Mitsubishi Sports Cars from the Past Special Edition

August 3rd, 2022 by


We thought we found all the Mitsubishi Sports cars we could for our “Mitsubishi Sports Cars from the Past” series, but it seems there were a few hiding in the history of the automaker. There are only three vehicles left, so we’re going to call this last entry a special edition. Some of the names may be familiar, some maybe not at all, but back in the day, Mitsubishi Motors was still banging drums to the tune of high-performance rally cars in the states and overseas. Known as the Pajero Evolution, the Minica Dangan ZZ, and the Diamante, here are three sports cars we won’t be seeing any time soon.


It’s always a shame when a vehicle doesn’t make it past the European borders, and even worse when it’s stuck in its home country of production. At one time, mini cars were all the rage – does anyone remember “Smart Car”? – and we feel like this model could have done well while it was around. In fact, the Mitsubishi Minica lasted for a total of seven generation, first released in 1962 and lasting until 2011. During its run, an interesting sports car model was introduced in 1989. Called a Kei car, like the minicar electric vehicle released by Mitsubishi and Nissan in Japan last year, the Minica Dangan ZZ was small but tough.

Under the hood was a small displacement engine with a capacity of only 549cc, but it packed a wallop thanks to its turbocharger and intercoolig system. For those fans of muscle cars, you know an intercooler makes the combustion cycle stronger with more dense, fresher air introduced into the chamber. More air equals more power. Oddly enough, the Minica Dangan ZZ only generated 64 horsepower and had a top speed of 100 mph. That might be why it only lasted four years, the shortest run for a sports car by Mitsubishi Motors.

GT Car

Today, when an automaker calls a model “GT”, they’re talking about high performance and only that. The term “GT” wasn’t always unanimous with that description though. The first “GT” cars, also known as Grand Tourer cars were known for their performance and high speeds, but they were also designed for long-distance driving, either alone or with the family. Back then, the engine wasn’t the only big deal – the interior cabin and creature comforts were just as important. Features like a CD player and a power sunroof coming standard were unheard of, and engineering that added active suspension and traction control made the Diamante one-of-a-kind. Sadly, this sports car only lasted for two generations, in production from 1990 to 2005.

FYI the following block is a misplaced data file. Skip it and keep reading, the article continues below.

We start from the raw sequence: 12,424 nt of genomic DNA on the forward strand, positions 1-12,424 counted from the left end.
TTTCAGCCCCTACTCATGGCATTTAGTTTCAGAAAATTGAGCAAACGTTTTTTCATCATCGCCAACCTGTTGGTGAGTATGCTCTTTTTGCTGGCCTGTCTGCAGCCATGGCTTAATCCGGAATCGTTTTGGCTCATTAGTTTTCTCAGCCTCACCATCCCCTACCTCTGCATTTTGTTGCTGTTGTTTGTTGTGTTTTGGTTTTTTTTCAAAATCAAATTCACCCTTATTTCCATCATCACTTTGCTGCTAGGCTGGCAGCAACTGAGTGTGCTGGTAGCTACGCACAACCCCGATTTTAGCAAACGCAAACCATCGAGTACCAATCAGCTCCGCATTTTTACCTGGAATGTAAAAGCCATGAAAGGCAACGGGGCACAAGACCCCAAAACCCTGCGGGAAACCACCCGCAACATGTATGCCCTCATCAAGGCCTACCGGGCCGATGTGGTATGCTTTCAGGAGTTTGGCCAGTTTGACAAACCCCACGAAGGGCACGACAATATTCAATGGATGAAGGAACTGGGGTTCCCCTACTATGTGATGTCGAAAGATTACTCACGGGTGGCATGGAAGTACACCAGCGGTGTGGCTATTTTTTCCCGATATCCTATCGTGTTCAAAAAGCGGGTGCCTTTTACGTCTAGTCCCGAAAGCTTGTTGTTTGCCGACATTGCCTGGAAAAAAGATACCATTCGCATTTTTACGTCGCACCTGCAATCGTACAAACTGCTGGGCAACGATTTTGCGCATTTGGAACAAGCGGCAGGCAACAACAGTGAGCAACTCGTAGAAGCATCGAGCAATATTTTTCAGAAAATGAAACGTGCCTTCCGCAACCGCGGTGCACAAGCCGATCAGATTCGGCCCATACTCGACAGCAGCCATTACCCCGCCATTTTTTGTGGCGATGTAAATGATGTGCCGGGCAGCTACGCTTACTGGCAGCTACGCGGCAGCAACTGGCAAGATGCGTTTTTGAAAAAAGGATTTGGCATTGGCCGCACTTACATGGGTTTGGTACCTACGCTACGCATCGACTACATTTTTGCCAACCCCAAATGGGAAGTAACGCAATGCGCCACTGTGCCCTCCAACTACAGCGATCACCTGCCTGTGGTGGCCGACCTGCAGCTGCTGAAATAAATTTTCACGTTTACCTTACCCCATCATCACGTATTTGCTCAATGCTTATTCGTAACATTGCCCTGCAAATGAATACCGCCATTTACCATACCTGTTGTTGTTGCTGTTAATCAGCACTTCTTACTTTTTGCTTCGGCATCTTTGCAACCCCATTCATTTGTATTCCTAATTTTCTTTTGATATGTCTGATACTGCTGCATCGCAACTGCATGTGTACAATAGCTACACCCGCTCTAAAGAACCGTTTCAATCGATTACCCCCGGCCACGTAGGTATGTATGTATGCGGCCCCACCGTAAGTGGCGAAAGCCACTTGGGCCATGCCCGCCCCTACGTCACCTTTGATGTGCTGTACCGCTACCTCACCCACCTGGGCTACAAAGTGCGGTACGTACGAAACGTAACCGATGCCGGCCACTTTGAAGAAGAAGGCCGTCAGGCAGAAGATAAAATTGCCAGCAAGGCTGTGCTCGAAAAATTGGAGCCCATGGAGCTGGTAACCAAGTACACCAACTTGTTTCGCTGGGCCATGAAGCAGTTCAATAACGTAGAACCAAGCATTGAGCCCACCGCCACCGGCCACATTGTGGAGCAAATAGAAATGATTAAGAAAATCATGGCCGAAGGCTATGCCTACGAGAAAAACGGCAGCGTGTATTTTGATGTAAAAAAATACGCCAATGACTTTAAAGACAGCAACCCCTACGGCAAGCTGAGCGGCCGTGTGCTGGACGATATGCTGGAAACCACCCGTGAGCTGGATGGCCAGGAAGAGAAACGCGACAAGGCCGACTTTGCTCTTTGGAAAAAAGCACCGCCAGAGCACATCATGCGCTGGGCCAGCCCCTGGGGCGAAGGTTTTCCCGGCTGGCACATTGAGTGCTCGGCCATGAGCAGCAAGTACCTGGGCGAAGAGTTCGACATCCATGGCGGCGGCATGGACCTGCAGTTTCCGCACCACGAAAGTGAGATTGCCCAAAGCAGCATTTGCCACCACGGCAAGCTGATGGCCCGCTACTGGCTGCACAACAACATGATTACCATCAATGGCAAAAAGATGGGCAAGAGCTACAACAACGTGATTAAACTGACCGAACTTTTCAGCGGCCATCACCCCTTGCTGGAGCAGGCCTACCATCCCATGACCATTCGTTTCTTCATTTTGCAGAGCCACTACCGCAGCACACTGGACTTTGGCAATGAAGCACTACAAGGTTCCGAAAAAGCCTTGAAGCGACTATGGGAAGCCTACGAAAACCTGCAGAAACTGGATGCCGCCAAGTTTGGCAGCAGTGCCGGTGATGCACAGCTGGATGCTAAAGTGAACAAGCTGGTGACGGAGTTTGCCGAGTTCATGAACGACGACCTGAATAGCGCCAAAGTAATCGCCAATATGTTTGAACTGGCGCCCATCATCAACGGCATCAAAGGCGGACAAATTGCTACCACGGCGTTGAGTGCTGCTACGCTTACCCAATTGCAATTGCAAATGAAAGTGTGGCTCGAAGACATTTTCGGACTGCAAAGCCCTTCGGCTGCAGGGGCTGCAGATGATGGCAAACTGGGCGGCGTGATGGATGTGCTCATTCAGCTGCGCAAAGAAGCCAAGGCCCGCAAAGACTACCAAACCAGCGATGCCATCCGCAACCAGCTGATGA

Remember when Mitsubishi Motors first revived Ralliart, its performance car subsidiary? There was a lot of talk about sports cars returning to the Mitsubishi lineup, but all hopes were dashed when the automaker announced that it would only be an aftermarket accessories store that owners could use to order parts and enhance their own Mitsubishi models. There went any chance of a new Lancer Evolution but Ralliart was known as the group responsible for such vehicles.

Another model to wear the Evolution nameplate was none other than the Mitsubishi Pajero. A vehicle once sold in the states, now overseas, some could call it the overseas Outlander Sport. A full-size SUV, but not as large as the original Outlander, the Pajero made a huge entrance during the 1983 Dakar Rally, a 15,000 kilometer rally race that spans over several days. Powered by a 275 horsepower 3.5-litre 24-valve DOHC V6, the Pajero Evolution was a 4×4 SUV that could tango with the big leagues. Equipped with kid plates, mud flaps, large fender flares, and multi-link double-wishbone independent suspension on the front and rear with Torsen differentials, the Pajero Evolution is one vehicle we wish we could see again. Sadly, only 2500 units were produced, and it doesn’t look like Mitsubishi will be making any more sports cars sometime soon.

And with that, our “Mitsubishi Sports Cars from the Past” series comes to and end. What a fun time that was. It may be near impossible for a consumer to find any of these models available for sale today, but no matter. You can always find a new Mitsubishi model at University Mitsubishi any day of the week.

Photo Source/Copyright: Wikipedia